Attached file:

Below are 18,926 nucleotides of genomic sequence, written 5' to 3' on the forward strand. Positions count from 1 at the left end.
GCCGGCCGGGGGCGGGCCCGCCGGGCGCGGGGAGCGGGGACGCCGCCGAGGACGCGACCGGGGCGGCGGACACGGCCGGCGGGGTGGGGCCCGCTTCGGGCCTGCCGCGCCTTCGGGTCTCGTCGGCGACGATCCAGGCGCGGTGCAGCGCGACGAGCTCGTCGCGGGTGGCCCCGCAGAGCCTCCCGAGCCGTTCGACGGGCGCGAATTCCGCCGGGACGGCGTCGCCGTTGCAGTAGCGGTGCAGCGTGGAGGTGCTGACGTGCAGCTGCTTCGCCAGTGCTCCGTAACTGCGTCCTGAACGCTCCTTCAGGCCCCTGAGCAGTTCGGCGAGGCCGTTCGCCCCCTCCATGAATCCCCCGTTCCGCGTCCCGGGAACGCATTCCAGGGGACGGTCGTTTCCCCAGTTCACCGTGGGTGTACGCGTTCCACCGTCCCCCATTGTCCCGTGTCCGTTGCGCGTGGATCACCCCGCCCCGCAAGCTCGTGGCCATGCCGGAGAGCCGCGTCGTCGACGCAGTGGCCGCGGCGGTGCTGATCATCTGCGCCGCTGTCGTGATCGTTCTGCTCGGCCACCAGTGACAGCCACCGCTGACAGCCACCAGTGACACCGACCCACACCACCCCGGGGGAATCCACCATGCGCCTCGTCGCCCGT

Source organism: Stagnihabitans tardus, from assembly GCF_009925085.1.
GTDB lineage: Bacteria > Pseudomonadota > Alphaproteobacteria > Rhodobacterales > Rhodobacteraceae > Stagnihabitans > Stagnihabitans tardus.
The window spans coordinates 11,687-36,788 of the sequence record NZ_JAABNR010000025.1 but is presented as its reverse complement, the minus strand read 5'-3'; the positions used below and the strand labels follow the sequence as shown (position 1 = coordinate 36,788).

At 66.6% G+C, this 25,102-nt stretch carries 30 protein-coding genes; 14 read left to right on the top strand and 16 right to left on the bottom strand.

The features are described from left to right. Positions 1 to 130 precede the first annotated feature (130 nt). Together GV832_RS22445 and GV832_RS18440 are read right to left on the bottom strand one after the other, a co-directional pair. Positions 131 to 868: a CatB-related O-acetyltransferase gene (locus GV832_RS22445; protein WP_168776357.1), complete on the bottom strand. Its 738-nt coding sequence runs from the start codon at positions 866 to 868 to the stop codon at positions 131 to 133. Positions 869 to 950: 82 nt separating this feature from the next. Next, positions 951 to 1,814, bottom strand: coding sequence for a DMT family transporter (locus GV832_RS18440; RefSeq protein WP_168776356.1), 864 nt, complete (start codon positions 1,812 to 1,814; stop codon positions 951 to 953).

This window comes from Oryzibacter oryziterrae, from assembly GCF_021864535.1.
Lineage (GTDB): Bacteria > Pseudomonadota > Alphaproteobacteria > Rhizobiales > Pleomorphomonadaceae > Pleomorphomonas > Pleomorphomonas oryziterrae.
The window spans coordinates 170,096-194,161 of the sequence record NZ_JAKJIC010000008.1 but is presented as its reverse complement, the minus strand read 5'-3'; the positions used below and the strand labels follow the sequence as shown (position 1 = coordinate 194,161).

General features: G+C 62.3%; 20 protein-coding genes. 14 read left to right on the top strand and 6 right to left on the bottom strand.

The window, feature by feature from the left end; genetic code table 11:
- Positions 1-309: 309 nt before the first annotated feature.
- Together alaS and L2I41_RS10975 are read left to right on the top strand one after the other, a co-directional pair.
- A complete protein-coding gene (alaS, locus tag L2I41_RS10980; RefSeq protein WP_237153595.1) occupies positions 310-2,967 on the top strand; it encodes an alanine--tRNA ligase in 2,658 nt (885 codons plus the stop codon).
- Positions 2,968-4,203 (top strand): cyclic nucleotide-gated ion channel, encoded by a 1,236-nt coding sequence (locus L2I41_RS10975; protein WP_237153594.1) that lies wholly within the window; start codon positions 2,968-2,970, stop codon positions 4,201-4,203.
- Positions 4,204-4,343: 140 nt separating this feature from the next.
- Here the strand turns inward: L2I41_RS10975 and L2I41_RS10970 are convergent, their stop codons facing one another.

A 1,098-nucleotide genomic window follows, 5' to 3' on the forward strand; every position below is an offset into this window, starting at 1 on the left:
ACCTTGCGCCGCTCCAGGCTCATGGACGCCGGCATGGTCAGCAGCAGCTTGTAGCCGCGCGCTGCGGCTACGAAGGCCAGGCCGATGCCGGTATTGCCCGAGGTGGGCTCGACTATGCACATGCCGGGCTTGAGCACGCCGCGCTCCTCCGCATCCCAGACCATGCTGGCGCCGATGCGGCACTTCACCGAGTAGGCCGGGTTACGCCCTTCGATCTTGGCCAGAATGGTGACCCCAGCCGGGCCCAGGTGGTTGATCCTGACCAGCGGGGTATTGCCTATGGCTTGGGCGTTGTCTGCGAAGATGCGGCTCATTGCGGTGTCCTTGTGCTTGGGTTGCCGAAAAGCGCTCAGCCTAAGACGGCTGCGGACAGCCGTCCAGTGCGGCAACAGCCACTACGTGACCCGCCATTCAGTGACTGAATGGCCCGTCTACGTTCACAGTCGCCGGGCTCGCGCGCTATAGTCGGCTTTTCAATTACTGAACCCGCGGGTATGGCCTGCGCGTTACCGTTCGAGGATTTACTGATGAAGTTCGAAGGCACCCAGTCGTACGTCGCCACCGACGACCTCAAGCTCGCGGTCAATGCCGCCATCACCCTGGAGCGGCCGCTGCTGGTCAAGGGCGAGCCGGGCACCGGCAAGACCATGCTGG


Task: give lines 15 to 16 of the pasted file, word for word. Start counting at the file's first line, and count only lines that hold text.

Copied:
- A complete protein-coding gene (alaS, locus tag L2I41_RS10980; RefSeq protein WP_237153595.1) occupies positions 310-2,967 on the top strand; it encodes an alanine--tRNA ligase in 2,658 nt (885 codons plus the stop codon).
- Positions 2,968-4,203 (top strand): cyclic nucleotide-gated ion channel, encoded by a 1,236-nt coding sequence (locus L2I41_RS10975; protein WP_237153594.1) that lies wholly within the window; start codon positions 2,968-2,970, stop codon positions 4,201-4,203.